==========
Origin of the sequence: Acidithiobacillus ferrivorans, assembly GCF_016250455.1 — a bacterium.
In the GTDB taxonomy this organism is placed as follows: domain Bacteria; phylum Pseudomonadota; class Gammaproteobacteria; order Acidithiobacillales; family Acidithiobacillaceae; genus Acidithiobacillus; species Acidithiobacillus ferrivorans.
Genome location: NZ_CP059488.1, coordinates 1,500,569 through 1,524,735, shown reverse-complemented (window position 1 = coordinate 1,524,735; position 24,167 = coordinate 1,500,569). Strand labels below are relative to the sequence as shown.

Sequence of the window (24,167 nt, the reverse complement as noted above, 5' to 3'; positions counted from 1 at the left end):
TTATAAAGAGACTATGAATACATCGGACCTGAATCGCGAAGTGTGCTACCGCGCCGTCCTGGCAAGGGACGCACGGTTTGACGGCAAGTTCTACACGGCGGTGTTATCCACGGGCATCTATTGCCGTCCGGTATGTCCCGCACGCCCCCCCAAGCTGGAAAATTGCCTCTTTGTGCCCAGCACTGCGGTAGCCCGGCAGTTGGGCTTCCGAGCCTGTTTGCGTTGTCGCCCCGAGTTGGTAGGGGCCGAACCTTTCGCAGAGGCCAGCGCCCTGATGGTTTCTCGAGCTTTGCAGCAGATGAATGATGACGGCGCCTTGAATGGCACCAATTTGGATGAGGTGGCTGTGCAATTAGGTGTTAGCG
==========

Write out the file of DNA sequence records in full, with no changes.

Origin of the sequence: Acidithiobacillus ferrivorans, assembly GCF_016250455.1 — a bacterium.
In the GTDB taxonomy this organism is placed as follows: domain Bacteria; phylum Pseudomonadota; class Gammaproteobacteria; order Acidithiobacillales; family Acidithiobacillaceae; genus Acidithiobacillus; species Acidithiobacillus ferrivorans.
Genome location: NZ_CP059488.1, coordinates 1,500,569 through 1,524,735, shown reverse-complemented (window position 1 = coordinate 1,524,735; position 24,167 = coordinate 1,500,569). Strand labels below are relative to the sequence as shown.

Sequence of the window (24,167 nt, the reverse complement as noted above, 5' to 3'; positions counted from 1 at the left end):
TTATAAAGAGACTATGAATACATCGGACCTGAATCGCGAAGTGTGCTACCGCGCCGTCCTGGCAAGGGACGCACGGTTTGACGGCAAGTTCTACACGGCGGTGTTATCCACGGGCATCTATTGCCGTCCGGTATGTCCCGCACGCCCCCCCAAGCTGGAAAATTGCCTCTTTGTGCCCAGCACTGCGGTAGCCCGGCAGTTGGGCTTCCGAGCCTGTTTGCGTTGTCGCCCCGAGTTGGTAGGGGCCGAACCTTTCGCAGAGGCCAGCGCCCTGATGGTTTCTCGAGCTTTGCAGCAGATGAATGATGACGGCGCCTTGAATGGCACCAATTTGGATGAGGTGGCTGTGCAATTAGGTGTTAGCG